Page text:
by Peter Melchett
All over the world, conditions for the overwhelming majority of farm animals are getting worse. Intensive and industrial pig, poultry, and beef/dairy cattle production factories are getting larger, and their tentacles are spreading into countries like Brazil, Thailand and China, which previously knew mainly traditional livestock systems. Economies of labor are being added to economies of scale and economies of care, to produce ever-cheaper meat and dairy products. Against this depressing background of a seemingly unstoppable tide of farm animal cruelty, it is not surprising that many organizations look for any change for the better, however incremental, because small changes will affect the conditions in which billions of animals are kept and killed. Is this right, or does this approach to achieving change risk making matters worse, by entrenching atrocious systems and delaying the fundamental changes that are really required?
There are two key dangers with incremental change. First, that all those involved—for example, campaigners and farmers—become so bound up in the small changes, and any success in implementing them, that they lose sight of the real goal. Second, the implementation of small steps forward may stop or delay real change. For example, in recent years in Europe we have seen steps to expand hens’ cages or slightly enlarge farrowing crates for sows, often as the result of long drawn out and, at times, bitter campaigns and arguments. Once the industry has made that incremental change, they feel that they have done all that is needed. If the campaign victory has been achieved through appeals to the public and resulting support, the public will feel they have helped achieve what is needed. Yet in the cases I have mentioned for farm animals, they have not. Particularly for pigs and poultry, industrial systems have moved so far from anything that can meet the animals’ reasonable requirements for a decent or healthy life that most incremental changes are, in reality, insignificant in terms of real animal welfare benefits. Where incremental change is not always insignificant is in the negative impact it can have on others trying to achieve much more radical change.
In the United States, similar battles have taken place. Last year an alliance was announced between the industry body representing the majority of egg producers and an animal welfare group. The agreement between these unlikely allies was to work together to introduce federal legislation to create a moratorium on new construction of battery cages. This seemed a reasonable step forward; ending all caged egg production would have been an enormous welfare advancement. But sadly for the hens, what was actually agreed upon was to work toward taking hens out of standard battery cages and incarcerate them in slightly larger “enriched” cages, with a staggering 15-year time period to phase out standard cages. The industry saw this agreement as a way to avoid the need to go from caged to cage-free egg production, and the reality is that this proposed 15-year period will end up with painfully small changes in the actual welfare of hens.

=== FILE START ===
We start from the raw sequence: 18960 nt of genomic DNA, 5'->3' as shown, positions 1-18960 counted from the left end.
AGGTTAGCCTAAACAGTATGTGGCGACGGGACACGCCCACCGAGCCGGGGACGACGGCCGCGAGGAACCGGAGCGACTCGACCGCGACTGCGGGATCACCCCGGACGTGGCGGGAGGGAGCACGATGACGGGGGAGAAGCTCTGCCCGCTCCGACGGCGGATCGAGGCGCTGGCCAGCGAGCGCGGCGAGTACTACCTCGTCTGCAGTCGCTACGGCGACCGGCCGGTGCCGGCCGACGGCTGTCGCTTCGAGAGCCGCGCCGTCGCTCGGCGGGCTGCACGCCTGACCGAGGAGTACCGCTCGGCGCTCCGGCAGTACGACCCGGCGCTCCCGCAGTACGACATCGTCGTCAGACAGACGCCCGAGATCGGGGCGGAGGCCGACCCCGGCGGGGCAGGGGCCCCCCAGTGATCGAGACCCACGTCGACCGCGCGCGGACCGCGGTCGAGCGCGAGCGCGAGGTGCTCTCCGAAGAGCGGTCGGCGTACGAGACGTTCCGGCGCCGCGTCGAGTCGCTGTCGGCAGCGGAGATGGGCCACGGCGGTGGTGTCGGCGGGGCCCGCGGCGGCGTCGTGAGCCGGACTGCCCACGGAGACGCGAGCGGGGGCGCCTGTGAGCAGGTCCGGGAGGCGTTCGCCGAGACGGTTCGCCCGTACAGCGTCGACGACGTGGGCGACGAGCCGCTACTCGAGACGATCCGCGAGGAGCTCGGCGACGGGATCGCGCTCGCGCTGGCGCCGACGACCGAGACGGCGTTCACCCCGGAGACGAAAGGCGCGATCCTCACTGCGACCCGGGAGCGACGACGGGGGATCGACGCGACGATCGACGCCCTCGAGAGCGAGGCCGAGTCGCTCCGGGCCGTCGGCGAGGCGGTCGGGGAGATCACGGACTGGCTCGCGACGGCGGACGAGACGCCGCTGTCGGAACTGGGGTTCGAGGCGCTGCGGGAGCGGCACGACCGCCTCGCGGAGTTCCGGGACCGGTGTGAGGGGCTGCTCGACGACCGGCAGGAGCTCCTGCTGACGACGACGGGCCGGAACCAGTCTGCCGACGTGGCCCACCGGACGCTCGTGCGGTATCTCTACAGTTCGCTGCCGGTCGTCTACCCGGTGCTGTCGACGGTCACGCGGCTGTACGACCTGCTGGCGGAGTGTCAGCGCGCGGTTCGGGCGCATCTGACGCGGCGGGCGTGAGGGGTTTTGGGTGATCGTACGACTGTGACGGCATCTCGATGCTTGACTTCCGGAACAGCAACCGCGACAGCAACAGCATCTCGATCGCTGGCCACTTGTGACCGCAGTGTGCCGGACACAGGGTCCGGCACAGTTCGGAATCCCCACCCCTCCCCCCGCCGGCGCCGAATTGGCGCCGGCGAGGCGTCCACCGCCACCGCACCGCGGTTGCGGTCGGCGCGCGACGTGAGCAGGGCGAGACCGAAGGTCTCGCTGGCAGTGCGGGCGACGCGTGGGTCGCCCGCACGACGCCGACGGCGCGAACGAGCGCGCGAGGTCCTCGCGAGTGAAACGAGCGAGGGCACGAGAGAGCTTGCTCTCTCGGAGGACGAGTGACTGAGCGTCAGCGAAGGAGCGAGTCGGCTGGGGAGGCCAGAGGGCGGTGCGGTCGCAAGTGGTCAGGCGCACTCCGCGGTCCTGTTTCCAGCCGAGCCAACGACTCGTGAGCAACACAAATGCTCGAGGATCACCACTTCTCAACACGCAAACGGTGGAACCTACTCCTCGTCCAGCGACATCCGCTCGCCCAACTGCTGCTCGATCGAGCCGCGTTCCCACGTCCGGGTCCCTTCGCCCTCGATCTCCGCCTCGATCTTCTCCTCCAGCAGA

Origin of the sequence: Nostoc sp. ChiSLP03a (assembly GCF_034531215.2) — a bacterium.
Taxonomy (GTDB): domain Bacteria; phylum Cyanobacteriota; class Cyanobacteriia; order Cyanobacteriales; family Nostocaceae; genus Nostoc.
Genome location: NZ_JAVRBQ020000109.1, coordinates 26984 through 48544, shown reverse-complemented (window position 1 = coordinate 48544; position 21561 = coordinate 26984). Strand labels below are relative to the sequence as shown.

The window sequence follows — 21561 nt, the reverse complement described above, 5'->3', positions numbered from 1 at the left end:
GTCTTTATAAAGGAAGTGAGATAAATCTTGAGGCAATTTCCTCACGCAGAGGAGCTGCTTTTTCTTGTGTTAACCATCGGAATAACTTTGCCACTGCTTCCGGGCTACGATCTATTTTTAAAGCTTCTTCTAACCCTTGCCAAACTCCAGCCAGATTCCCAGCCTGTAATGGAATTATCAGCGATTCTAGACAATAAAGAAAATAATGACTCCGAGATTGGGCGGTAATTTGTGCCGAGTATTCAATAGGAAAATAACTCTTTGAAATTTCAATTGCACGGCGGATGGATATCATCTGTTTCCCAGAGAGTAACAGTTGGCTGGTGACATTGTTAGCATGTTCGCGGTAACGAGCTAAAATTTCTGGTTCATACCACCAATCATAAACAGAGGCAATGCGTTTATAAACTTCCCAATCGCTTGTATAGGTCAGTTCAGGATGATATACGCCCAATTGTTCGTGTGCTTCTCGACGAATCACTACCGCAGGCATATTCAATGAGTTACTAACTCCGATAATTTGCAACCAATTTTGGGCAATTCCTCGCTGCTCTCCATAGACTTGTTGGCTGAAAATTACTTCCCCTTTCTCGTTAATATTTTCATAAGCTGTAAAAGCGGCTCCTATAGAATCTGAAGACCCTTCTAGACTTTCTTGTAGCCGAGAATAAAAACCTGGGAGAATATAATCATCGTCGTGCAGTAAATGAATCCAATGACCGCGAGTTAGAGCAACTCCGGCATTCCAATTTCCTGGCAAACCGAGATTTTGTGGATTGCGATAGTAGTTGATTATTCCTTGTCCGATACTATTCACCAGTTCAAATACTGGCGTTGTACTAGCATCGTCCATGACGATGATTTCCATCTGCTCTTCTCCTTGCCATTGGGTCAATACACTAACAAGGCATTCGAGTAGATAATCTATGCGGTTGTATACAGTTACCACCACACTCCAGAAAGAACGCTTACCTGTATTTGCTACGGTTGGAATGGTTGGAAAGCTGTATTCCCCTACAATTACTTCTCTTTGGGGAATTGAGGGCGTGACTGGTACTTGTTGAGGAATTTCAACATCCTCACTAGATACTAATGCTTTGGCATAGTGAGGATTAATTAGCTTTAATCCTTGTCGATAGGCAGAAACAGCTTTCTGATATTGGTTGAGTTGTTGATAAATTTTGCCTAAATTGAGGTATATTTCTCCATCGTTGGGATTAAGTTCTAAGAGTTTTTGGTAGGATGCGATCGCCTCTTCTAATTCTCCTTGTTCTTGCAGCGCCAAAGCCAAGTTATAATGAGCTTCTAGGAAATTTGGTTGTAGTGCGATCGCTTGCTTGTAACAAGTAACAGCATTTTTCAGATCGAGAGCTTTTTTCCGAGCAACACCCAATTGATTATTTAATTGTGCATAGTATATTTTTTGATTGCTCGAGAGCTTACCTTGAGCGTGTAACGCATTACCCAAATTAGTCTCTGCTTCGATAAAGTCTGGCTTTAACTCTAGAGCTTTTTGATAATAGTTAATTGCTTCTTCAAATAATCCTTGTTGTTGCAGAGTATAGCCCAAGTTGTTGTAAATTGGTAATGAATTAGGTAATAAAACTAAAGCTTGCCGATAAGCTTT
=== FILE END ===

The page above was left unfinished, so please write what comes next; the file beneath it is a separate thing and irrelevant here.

I farm organically on about 900 acres of largely arable land in Norfolk, in the East of England. After we went organic on our farm in 2000, we started keeping pigs. I learned a huge amount, in particular that sows are social animals who like living, nesting and rearing young together. If families of four or five sows are brought up together, and if they have a reasonable amount of space and a good healthy diet, including food from grass and soil they can root in, they will not fight or injure each other. Pigs kept this way are naturally healthy and vital: they hardly ever succumb to disease, require no antibiotics or other drugs, and if they go to slaughter together, and are handled quietly and sensitively, can be killed humanely to produce very good quality, healthy food. Under these conditions, the pigs can happily live in a manner similar to how wild boar themselves live. No mutilations or other measures are needed to stop pigs attacking each other. For pigs to live like this, you need a breed which has lost less of the resilient wild boar characteristics, and has not lost the ability to mother and care for young. We are talking about a very different approach from any indoor or intensive system.
These systems also require radical changes from us, and what we eat. For a chicken to live a decent life, I think the bird needs to live in a much smaller group than any yet envisaged. Chickens need to live in circumstances where they have daily access to the outdoors with good levels of cover, ideally of high grasses or similar crops, shrubs and trees, which mimic the habitats where the chicken’s ancestors—jungle fowl—live in the forests of the Himalayas. We can only keep animals like chickens and pigs in decent conditions if we eat far fewer of them, and if they cost us more.